ARTHUR MILLER (Playwright) was born in Manhattan on October 17, 1915. He began his writing career at the University of Michigan where, in 1936, his first play, HONORS AT DAWN, won the Avery Hopwood Drama Award and the Theatre Guild Bureau of New Plays prize. In 1944, he won the Theatre Guild National Prize for THE MAN WHO HAD ALL THE LUCK. His first novel, Focus, appeared in 1945 and in 1947 ALL MY SONS (produced by the HTC in 2001) was produced in New York, winning Miller the New York Drama Critics’ Circle Award and the Donaldson Award. Two years later came DEATH OF A SALESMAN, also winning the Drama Critics’ Award as well as the Pulitzer Prize. In 1950 Miller adapted Ibsen’s AN ENEMY OF THE PEOPLE for production in New York, beginning his conflict with the McCarthy House Committee on un-American Activities. In 1953 THE CRUCIBLE (produced by the HTC in 1994 and later made into a feature film) appeared, winning Miller a Tony Award. In 1957 he was convicted of contempt for Congress for refusing to name suspected Communists, though the conviction was reversed by the Supreme Court. Other plays include: A VIEW FROM THE BRIDGE (1957) (produced by the HTC in 1997), AFTER THE FALL (1964), INCIDENT AT VICHY (1964), THE PRICE (1968) and, more recently, TWO WAY MIRROR (1982), DANGER: MEMORY! (1987), THE RIDE DOWN MOUNT MORGAN (1991) and THE LAST YANKEE (1993) (HTC – 1995). He has written a number of screenplays including, in 1961, “The Misfits”, starring his then wife Marilyn Monroe, Clark Gable and Montgomery Clift, as well as works of fiction and non-fiction. His autobiography Timebends appeared in 1987. He died on February 10, 2005.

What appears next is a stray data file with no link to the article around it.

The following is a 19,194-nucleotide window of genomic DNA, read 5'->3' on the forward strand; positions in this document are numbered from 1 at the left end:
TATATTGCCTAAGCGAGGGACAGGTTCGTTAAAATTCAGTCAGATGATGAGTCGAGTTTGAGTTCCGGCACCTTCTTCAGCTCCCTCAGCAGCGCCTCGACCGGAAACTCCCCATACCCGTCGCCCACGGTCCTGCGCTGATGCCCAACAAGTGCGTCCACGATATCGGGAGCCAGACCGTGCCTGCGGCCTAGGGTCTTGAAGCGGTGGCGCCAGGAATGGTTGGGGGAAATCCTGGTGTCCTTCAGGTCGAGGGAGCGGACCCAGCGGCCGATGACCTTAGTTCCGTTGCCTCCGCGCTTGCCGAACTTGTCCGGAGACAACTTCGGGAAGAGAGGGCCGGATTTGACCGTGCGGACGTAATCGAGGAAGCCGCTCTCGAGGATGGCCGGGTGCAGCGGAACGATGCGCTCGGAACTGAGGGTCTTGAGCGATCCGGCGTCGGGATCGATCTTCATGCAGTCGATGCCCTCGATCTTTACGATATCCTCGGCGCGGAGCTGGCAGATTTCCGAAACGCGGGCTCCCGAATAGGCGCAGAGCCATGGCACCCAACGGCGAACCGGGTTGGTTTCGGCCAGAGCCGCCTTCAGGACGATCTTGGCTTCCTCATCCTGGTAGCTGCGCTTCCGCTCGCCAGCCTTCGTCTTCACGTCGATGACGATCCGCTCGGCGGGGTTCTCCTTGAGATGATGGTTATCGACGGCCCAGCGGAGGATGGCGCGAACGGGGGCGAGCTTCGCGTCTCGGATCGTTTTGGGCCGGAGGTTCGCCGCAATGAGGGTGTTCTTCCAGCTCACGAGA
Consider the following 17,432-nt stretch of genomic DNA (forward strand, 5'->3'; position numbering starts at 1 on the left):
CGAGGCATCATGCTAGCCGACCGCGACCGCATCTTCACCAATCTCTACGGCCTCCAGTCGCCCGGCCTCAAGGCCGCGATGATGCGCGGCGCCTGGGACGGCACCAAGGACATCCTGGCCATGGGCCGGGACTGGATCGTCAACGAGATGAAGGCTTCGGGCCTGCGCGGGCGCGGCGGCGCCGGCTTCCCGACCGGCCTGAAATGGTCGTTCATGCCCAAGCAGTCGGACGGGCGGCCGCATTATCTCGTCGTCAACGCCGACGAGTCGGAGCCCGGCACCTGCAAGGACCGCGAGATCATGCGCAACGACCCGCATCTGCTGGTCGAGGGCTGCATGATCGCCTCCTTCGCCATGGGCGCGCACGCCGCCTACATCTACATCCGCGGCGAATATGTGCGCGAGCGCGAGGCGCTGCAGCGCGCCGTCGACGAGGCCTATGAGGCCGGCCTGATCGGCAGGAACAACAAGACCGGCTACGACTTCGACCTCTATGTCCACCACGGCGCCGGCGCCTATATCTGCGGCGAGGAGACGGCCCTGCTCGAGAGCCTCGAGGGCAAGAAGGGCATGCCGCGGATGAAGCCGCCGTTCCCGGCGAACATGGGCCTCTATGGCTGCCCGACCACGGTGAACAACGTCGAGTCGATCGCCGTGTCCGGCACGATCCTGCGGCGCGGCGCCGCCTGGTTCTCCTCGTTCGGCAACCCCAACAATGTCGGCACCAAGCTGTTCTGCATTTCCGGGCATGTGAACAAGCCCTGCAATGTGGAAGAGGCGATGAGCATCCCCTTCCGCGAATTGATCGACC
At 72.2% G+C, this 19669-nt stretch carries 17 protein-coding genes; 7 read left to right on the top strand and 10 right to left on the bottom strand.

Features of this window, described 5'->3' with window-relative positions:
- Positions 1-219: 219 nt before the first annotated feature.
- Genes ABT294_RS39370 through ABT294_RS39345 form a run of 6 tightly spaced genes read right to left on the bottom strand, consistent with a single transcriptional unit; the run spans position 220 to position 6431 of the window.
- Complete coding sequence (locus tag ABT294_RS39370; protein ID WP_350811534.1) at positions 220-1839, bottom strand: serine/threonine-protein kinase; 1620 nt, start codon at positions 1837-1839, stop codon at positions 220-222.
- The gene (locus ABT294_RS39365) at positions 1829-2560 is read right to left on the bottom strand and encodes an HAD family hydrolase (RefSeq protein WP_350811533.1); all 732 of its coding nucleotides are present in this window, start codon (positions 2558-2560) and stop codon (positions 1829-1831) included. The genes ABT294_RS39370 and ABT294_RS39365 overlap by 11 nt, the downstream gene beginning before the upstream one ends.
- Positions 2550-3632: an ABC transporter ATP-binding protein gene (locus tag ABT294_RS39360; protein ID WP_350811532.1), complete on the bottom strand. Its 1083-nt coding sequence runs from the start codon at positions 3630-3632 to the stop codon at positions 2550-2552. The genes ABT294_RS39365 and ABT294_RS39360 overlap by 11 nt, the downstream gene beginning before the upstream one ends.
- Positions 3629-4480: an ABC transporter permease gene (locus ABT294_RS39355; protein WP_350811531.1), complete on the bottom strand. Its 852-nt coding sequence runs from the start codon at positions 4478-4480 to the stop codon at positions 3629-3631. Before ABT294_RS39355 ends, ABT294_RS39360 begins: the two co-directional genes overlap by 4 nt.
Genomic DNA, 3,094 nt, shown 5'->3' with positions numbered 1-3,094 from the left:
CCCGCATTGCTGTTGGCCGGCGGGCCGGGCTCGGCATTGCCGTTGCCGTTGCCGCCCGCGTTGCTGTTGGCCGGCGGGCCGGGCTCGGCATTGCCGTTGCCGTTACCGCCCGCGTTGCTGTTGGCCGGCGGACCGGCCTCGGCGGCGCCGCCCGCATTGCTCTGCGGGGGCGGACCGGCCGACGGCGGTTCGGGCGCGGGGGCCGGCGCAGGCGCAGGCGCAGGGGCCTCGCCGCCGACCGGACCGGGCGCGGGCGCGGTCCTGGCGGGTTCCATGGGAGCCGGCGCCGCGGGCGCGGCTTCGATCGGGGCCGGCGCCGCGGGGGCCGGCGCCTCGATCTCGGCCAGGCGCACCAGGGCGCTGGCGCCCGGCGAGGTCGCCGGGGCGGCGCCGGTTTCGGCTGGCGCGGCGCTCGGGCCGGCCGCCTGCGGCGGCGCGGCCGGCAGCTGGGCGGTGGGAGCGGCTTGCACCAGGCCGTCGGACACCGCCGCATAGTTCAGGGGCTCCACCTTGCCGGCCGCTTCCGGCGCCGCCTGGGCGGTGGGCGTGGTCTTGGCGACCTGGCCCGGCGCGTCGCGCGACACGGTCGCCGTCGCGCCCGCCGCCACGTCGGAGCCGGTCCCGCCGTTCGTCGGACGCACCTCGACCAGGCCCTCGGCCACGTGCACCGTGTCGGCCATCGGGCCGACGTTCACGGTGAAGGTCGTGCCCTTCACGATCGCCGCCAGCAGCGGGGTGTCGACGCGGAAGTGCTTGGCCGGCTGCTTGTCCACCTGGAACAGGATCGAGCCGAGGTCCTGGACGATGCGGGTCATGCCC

BILLY PATERSON (Director). This is Billy’s first time directing for the Hampton Theatre Company. He has, over the years, stage managed, run lights, acted and helped in any way he could for the theater company that he loves. Billy has been an actor for more than 25 years and has appeared on stages in NYC, LA and most of the East End. He would like to dedicate this production to Ernie Martin, his acting teacher from 1984 through 1991.
PETER MARBURY (Set Designer) is the resident set designer for the Hampton Theatre Company. He has managed, on a small budget, to recreate myriad environments from Victorian parlors to Cape Cod beaches. When not creating sets, Peter can be found in his studio, where he busies himself making sculpture. For relaxation, he grows vegetables in his garden.
SEBASTIAN PACZYNSKI (Lighting Designer) designed SUMMER AND SMOKE, PROOF, NIGHT WATCH and PAINTING CHURCHES for the Hampton Theatre Company as well as the new theater’s lighting system. He has designed lighting for theater, dance and special events in a number of Broadway, Off Broadway, Off Off Broadway and regional venues. He has also worked in film and television as the director of photography. Local design credits include RED HERRING, THE CHERRY ORCHARD, DRACULA, JULIUS CAESAR, MACBETH, HAMLET and MOBY DICK at the John Drew Theater and THE COMEDY OF ERRORS, THE TAMING OF THE SHREW, A WINTER’S TALE and TWELFTH NIGHT for the Hamptons Shakespeare Festival.